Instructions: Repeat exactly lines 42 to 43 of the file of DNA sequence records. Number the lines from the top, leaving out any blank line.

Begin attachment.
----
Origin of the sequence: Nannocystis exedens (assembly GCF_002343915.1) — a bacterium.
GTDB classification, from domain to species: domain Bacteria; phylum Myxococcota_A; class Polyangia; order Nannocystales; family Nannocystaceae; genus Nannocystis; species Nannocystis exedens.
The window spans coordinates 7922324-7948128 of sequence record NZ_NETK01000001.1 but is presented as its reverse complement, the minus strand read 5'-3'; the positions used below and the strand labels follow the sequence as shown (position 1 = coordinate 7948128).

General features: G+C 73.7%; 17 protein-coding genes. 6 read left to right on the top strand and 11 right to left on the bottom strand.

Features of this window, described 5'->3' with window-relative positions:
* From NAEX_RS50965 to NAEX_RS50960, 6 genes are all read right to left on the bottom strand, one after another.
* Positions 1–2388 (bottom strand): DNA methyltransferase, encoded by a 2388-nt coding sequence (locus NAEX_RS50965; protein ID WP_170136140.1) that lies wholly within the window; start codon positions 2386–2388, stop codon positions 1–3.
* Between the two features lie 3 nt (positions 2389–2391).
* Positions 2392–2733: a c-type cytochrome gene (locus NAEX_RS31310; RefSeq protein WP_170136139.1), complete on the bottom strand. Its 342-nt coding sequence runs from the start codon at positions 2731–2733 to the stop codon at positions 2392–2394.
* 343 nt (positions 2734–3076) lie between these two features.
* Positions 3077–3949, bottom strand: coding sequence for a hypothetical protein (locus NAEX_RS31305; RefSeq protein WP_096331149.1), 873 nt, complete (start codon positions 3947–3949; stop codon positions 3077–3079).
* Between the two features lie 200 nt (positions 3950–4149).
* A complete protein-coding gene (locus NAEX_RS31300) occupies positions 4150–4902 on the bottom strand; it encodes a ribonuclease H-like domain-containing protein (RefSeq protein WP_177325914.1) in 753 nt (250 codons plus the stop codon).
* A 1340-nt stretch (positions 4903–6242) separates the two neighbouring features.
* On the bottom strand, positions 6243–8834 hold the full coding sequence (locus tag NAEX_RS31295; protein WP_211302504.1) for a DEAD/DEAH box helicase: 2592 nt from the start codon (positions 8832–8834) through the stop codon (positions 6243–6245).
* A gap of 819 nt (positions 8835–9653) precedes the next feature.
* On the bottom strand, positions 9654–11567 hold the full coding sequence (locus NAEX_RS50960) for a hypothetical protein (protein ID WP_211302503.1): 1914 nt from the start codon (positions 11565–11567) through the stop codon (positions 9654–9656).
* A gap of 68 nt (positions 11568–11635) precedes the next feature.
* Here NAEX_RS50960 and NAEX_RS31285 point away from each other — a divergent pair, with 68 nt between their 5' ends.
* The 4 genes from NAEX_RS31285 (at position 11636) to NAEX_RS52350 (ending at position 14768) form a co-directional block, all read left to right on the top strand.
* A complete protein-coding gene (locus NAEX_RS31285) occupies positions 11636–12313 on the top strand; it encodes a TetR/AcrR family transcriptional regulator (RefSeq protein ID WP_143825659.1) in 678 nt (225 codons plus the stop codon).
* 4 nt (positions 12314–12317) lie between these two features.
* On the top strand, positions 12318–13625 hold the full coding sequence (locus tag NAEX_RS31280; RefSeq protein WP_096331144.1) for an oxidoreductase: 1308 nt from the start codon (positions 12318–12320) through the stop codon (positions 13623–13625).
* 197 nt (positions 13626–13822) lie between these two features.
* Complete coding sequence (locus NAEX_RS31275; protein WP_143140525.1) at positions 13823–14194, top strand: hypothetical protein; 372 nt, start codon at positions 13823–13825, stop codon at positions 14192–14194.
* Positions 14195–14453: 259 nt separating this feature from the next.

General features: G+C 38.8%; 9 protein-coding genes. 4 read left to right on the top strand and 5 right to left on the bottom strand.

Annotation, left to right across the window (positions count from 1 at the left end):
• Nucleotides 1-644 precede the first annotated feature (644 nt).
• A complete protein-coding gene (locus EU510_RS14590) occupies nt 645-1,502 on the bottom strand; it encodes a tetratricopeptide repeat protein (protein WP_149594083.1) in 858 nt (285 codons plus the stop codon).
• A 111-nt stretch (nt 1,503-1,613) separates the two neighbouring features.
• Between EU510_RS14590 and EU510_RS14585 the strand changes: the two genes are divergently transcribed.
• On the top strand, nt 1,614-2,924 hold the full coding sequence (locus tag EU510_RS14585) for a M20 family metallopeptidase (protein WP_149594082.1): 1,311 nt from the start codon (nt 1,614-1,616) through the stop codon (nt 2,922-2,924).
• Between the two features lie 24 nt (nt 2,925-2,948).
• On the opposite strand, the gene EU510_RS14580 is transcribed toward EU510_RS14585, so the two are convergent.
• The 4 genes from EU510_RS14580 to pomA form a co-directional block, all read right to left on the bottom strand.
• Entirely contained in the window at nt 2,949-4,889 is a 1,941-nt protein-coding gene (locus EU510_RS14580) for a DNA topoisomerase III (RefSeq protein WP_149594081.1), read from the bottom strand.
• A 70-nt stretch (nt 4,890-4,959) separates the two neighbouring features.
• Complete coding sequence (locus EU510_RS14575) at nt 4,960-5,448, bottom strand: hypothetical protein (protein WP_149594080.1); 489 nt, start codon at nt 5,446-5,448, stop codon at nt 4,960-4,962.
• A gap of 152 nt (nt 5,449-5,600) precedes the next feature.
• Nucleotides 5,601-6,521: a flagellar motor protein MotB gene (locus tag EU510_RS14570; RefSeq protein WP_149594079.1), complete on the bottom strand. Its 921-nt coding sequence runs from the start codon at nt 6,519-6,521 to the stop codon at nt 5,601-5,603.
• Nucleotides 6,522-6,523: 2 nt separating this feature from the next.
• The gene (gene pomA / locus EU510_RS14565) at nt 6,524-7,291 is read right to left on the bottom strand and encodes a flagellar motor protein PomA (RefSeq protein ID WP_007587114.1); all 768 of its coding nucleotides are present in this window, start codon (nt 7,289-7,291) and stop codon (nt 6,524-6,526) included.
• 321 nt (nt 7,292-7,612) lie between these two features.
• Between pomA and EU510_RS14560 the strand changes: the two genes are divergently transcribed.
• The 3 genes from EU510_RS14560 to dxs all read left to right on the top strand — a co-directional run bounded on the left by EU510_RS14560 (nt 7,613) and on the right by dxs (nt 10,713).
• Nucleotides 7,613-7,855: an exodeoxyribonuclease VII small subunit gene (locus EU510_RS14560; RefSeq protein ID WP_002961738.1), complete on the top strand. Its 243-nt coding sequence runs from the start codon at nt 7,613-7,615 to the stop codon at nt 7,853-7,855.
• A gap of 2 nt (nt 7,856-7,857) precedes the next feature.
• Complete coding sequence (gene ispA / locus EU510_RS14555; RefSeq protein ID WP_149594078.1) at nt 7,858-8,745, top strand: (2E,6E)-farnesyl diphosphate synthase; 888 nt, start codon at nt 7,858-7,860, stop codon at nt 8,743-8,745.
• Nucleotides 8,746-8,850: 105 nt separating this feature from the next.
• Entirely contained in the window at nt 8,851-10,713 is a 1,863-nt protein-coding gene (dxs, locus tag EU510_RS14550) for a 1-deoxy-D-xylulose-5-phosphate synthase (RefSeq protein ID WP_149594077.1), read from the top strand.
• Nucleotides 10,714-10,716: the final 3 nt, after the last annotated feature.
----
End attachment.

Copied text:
• Nucleotides 6,522-6,523: 2 nt separating this feature from the next.
• The gene (gene pomA / locus EU510_RS14565) at nt 6,524-7,291 is read right to left on the bottom strand and encodes a flagellar motor protein PomA (RefSeq protein ID WP_007587114.1); all 768 of its coding nucleotides are present in this window, start codon (nt 7,289-7,291) and stop codon (nt 6,524-6,526) included.